James Angell in his book, Yes is a world wrote, “Church ought to be a set of moments when we become most expansively, openly and honestly ourselves.  Yet it is in the church where we often find it hardest to be ourselves: where we are often the most guarded, the most paranoid, the most unsure of being accepted and understood.”  It is in part for this reason, too, that clergy children have one of the highest rates of suicide and other emotional issues.  As Religion News Service says, “Beneath the stereotypes of preacher’s kids as either goody two-shoes or devilish hellions lies a tense and sometimes taxing reality, the children of clergy say. Studies show that many PK’s, as the lingo goes, struggle with issues of identity, privacy and morality.”  Rick Warren is the author of “purpose driven Life” and “purpose driven Church”, pastor of the Mega church Saddleback in Southern CA.  His 27 year old son committed suicide a few years ago.   Jay Bakker, the son of televangelists Jim and Tammy Faye Bakker, said he identifies with Matthew Warren as a fellow PK and as someone who has also suffered from depression.  “It’s especially hard because his dad wrote the book `The Purpose Driven Life,’ which has this incredibly optimistic tone,” Bakker said. “My parents wrote the same kind of books, and it was like, `Things are good for everyone else. What’s wrong with me?’ I can’t imagine the pressure he must have felt.” 
My own son’s counselor when I was in Ohio said to me numerous times that the best thing I might do for my son would be to leave serving the church as a career, where everything he did and every response I made in caring for him was evaluated by 80-100 eyes.  While I don’t find that same kind of critical looking here, I am aware that he has chosen to stay quiet and unobserved in the back most of the time he is at church.  He protects himself by being invisible inside these walls.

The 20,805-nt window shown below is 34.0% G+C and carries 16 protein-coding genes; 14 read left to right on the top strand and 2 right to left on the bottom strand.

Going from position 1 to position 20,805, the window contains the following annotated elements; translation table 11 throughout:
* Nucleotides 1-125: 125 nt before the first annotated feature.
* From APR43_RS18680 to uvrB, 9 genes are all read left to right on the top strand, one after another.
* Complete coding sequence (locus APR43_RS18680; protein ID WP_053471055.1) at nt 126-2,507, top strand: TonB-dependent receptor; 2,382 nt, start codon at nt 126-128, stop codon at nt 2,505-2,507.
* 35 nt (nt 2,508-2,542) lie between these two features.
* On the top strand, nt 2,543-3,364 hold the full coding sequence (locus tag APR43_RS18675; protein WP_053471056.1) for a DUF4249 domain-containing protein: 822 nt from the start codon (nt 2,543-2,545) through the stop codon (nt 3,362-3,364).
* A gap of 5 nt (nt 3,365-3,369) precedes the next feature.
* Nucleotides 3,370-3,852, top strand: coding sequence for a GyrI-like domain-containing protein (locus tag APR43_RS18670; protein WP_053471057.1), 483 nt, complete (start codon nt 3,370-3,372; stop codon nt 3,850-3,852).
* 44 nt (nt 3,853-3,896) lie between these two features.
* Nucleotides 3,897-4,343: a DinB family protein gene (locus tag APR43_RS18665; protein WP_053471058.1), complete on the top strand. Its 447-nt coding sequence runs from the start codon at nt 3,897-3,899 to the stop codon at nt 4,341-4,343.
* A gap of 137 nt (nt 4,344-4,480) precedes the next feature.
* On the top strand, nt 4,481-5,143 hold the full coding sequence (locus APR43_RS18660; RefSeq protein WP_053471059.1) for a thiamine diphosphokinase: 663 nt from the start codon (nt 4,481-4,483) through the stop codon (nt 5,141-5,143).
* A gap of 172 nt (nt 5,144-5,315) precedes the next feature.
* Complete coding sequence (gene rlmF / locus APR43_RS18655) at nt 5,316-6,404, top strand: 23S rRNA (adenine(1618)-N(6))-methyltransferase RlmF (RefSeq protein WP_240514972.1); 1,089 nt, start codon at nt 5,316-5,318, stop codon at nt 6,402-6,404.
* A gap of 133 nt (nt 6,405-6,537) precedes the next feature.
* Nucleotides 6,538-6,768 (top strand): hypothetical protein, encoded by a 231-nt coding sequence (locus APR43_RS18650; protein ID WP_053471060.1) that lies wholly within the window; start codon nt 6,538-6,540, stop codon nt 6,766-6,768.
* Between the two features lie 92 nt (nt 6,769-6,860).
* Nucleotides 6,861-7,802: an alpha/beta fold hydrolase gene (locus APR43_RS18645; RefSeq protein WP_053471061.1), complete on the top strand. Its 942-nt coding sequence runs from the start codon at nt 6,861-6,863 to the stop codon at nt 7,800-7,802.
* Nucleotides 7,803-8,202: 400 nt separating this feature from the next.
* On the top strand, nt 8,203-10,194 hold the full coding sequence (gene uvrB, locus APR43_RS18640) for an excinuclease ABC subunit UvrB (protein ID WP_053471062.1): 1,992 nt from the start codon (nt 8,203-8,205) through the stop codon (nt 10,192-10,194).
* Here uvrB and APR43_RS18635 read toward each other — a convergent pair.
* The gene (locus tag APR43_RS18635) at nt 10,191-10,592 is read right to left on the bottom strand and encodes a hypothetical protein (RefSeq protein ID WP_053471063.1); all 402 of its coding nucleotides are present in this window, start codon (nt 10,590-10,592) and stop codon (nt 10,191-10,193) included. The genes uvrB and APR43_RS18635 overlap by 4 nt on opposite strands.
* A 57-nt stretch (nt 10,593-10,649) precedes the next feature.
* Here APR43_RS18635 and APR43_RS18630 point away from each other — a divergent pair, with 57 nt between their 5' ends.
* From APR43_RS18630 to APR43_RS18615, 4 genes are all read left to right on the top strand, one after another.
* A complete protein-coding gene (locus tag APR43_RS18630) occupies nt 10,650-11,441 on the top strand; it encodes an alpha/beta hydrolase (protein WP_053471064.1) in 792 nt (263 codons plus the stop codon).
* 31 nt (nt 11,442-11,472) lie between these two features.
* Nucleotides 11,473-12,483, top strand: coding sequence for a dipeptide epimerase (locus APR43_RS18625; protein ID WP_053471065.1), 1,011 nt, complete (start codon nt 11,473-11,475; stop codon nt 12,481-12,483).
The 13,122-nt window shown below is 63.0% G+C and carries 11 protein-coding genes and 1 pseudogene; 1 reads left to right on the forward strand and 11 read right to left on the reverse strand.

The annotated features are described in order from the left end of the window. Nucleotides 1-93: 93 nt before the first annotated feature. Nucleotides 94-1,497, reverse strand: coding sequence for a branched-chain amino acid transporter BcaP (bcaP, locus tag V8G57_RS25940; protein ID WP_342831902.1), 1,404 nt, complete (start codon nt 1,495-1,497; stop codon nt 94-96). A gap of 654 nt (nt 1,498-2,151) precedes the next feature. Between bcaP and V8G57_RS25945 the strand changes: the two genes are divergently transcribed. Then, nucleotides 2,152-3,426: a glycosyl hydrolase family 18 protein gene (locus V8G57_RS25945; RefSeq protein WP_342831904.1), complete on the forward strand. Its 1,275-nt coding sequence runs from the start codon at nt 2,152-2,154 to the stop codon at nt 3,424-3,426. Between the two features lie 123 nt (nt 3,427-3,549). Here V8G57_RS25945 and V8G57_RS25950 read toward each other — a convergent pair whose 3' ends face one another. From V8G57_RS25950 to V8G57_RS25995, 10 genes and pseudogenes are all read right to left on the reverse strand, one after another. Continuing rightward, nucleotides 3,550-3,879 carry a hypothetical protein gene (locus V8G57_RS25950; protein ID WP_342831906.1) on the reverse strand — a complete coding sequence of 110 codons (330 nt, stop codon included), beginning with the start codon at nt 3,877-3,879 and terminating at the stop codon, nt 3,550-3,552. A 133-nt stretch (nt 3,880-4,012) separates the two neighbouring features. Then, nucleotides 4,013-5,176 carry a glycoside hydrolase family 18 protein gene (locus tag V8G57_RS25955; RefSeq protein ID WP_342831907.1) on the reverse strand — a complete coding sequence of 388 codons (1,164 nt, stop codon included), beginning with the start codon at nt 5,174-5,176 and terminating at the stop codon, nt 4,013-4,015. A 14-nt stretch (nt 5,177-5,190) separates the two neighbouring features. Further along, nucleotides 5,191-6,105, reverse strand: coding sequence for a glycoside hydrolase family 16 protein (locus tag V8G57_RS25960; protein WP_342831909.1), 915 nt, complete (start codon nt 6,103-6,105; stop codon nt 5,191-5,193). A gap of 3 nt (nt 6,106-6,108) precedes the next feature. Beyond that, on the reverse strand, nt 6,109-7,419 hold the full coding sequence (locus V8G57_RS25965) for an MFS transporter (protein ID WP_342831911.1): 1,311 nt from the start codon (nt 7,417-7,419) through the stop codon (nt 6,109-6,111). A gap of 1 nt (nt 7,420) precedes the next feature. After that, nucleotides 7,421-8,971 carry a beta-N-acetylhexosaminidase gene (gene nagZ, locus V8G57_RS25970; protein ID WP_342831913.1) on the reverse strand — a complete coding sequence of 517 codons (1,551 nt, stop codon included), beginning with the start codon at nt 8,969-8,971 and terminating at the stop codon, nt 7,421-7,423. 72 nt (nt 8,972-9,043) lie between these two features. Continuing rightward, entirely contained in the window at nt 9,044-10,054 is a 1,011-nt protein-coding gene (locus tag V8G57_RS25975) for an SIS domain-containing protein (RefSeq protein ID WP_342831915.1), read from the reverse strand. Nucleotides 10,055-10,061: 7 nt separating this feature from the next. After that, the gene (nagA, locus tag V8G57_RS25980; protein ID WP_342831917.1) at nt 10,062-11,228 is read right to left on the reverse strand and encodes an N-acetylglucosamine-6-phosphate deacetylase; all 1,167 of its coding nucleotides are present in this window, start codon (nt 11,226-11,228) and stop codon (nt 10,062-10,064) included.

We all know each other’s business and mine has been completely transparent for the last 6 years or so.  We are all, in a sense, naked in front of each other.  How do we clothe each other, then, with care, with grace, with faith, and most especially with love?  How do we walk that path? 
First of all, we intentionally do not choose to stare at someone’s humiliation and shame.  That means we stay away from gossiping about what other people go through, we avoid focusing on other’s tragedies from a place of curiosity.  It also means standing WITH those who are exposed.  Being human clothing for others as we protect them from other staring eyes.  We walk all of this with intention.  We intentionally invite and welcome in those who are struggling.  We intentionally invite and welcome in those who are in pain.  And we do do this.  Through housing our recovery groups, through opportunities like the grief group that we offered for awhile, through other small group opportunities like the women’s Tuesday afternoon group, the quilting group, the men’s group, we do get to know each other, support each other and love each other.  But again, we are also called to do it for the “least of these”, which begins with keeping our eyes open to see God’s face in each and every person we meet. 
The Good News is that we can trust that, just as with the woman at the well, when we find ourselves “naked” and exposed, Jesus will come to us and clothe us as well.  Jesus sought out those most “exposed”, most naked in their communities because of their shame (like the woman today as well as the woman caught in adultery and the tax collectors and prostitutes), or because of their condition (the blind man, the deaf man, those with leprosy, the bleeding woman).  Whatever it is that leaves us exposed, Jesus seeks us out to clothe us with righteousness.  That is what God does – God finds us when we are in our most vulnerable, rejected states and God clothes us with love, with faith, with hope when we are most hurting, most exposed.  We can count on that Good News.  Today and every day.